As visual information flows into the brain through the retina; the visual cortex transforms the sensory input into coherent perceptions. Neuroscientists have long hypothesized that a part of the visual cortex called the inferotemporal (IT) cortex is necessary for the key task of recognizing individual objects, but the evidence has been inconclusive. In a new study, MIT neuroscientists have found clear evidence that the IT cortex is indeed required for object recognition; they also found that subsets of this region are responsible for distinguishing different objects.
The neurons transform
In addition, the researchers have developed computational models that describe how these neurons transform visual input into a mental representation of an object. They hope such models will eventually help guide the development of brain-machine interfaces (BMIs); that could used for applications such as generating images in the mind of a blind person.
In addition to its hypothesized role in object recognition; the IT cortex also contains “patches” of neurons that respond preferentially to faces. Beginning in the 1960s, neuroscientists discovered that damage to the IT cortex could produce impairments in recognizing non-face objects, but it has been difficult to determine precisely how important the IT cortex is for this task.
The IT cortex’s role
The MIT team set out to find more definitive evidence for the IT cortex’s role in object recognition; by selectively shutting off neural activity in very small areas of the cortex and then measuring how the disruption affected an object discrimination task. In animals that had trained to distinguish between objects such as elephants; bears, and chairs, they used drug muscimol to temporarily turn off subregions about 2 millimeters in diameter. Each of these subregions represents about 5 % of the entire IT cortex.
The researchers found that silencing each of these tiny patches produced distinctive impairments in the animals’ ability to distinguish between certain objects. For example, one subregion might involved in distinguishing chairs from cars; but not chairs from dogs. Each region was involved in 25 to 30 % of the tasks that the researchers tested; regions that closer to each other tended to have more overlap between their functions; while regions far away from each other had little overlap.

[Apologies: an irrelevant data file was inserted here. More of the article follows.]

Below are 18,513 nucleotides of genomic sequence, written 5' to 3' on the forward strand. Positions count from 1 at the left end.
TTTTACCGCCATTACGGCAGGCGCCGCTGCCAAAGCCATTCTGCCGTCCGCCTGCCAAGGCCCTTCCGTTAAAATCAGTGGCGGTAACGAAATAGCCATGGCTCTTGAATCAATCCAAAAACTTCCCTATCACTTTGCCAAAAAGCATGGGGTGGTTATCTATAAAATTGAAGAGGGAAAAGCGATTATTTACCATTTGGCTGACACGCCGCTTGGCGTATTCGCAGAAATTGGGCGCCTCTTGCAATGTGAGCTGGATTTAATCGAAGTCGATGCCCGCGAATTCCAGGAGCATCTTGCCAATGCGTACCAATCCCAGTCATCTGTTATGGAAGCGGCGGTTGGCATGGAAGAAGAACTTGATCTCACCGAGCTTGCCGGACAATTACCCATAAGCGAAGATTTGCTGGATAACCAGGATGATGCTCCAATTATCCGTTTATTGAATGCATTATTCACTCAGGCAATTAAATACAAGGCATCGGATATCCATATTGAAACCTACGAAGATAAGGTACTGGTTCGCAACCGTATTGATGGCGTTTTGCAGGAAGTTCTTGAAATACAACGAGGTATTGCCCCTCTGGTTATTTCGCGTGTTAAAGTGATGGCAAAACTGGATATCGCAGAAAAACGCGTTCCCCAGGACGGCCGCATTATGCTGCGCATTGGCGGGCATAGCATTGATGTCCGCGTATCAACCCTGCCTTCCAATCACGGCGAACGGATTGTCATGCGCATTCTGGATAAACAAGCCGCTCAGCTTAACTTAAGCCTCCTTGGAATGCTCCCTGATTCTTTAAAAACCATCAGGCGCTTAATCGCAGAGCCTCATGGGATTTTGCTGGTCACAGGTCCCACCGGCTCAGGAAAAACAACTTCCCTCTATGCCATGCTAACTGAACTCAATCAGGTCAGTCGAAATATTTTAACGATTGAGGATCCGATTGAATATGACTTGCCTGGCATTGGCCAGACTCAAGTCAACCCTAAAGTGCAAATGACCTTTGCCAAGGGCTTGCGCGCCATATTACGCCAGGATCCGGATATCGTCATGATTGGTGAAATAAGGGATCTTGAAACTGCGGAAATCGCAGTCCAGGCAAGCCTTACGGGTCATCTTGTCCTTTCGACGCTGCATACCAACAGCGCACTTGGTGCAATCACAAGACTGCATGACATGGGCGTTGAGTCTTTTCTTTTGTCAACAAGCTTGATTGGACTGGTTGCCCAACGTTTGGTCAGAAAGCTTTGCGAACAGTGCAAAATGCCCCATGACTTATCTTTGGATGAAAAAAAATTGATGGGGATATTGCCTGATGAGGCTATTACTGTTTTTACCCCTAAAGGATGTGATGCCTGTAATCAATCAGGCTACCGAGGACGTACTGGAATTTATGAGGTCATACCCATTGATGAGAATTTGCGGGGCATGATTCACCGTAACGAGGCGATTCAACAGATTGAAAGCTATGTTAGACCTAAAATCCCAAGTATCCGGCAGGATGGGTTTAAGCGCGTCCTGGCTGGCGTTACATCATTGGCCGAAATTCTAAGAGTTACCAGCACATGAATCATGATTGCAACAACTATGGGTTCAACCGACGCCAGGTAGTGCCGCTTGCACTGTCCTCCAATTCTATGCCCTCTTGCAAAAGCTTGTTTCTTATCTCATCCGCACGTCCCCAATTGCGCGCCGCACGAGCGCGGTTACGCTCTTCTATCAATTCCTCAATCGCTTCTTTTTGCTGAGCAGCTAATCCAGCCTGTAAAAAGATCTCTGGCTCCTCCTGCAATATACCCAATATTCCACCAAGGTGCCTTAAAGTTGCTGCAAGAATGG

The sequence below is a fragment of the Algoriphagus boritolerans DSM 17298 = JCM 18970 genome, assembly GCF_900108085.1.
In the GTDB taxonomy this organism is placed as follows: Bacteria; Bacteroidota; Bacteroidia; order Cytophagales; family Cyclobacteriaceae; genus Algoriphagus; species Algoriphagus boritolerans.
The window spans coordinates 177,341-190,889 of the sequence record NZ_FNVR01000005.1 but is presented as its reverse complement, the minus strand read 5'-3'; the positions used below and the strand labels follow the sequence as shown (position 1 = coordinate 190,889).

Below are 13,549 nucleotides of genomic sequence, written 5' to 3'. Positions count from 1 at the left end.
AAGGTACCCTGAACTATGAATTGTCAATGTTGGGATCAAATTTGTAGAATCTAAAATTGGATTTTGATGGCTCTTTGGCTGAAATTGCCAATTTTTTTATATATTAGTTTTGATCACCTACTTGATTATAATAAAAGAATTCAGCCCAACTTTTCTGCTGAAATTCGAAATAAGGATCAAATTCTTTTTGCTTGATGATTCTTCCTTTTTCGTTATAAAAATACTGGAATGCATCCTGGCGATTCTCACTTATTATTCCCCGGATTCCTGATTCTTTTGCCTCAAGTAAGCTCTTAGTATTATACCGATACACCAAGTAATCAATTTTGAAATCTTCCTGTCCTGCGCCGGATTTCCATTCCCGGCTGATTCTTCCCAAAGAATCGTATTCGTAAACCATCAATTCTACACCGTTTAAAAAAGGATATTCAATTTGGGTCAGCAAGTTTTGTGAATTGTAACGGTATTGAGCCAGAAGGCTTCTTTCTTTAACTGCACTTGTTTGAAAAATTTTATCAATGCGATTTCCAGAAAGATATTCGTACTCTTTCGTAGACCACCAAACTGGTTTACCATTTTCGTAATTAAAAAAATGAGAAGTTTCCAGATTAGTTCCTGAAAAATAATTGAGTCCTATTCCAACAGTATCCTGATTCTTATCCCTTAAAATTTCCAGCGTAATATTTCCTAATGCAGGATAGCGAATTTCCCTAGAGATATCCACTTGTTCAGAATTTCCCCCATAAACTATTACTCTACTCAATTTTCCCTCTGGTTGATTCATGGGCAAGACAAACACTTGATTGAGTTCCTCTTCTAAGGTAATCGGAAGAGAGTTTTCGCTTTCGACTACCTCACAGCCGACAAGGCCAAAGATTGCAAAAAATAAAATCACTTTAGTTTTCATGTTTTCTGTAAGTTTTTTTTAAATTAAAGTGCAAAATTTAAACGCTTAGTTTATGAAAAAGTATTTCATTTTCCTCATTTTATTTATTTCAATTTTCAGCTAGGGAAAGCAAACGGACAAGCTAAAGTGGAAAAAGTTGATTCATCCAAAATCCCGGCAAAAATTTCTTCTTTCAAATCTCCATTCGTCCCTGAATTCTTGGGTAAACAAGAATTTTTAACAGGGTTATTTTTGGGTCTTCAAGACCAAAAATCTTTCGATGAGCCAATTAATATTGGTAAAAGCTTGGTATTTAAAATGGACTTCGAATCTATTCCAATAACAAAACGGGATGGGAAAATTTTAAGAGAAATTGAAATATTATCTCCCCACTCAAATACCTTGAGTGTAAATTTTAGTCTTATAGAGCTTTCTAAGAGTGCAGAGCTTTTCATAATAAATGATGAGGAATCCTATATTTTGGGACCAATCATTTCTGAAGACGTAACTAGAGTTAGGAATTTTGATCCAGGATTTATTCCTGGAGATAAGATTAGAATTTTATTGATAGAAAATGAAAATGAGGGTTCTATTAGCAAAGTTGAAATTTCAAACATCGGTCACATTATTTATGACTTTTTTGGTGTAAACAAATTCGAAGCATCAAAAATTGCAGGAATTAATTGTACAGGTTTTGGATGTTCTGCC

“It would incorrect to say that because they observed a deficit in distinguishing cars when a certain neuron was inhibited; this is a ‘car neuron. “Instead, the cell is responding to a feature that they can not explain that is useful for car discriminations. There has work in this lab and others that suggest that the neurons are responding to complicated nonlinear features of the input image.
Neural activity in the IT
Bevil Conway, a principal investigator at the National Eye Institute; says the new study makes significant progress toward answering the critical question of how neural activity in the IT cortex produces behavior. “The paper makes a major step in advancing our understanding of this connection; by showing that blocking activity in different small local regions of IT has a different selective deficit on visual discrimination.
This work advances our knowledge not only of the causal link between neural activity and behavior but also of the functional organization of IT: How this bit of brain is laid out,” says Conway, who was not involved in the research. The experimental results were consistent with computational models that DiCarlo; Rajalingham, and others in their lab have created to try to explain how IT cortex neuron activity produces specific behaviors.
The researchers plan to continue refining their models; incorporating new experimental data from even smaller populations of neurons, in hopes of developing ways to generate visual perception; in a person’s brain by activating a specific sequence of neuronal activity. Technology to deliver this kind of input to a person’s brain could lead to new strategies to help blind people see certain objects.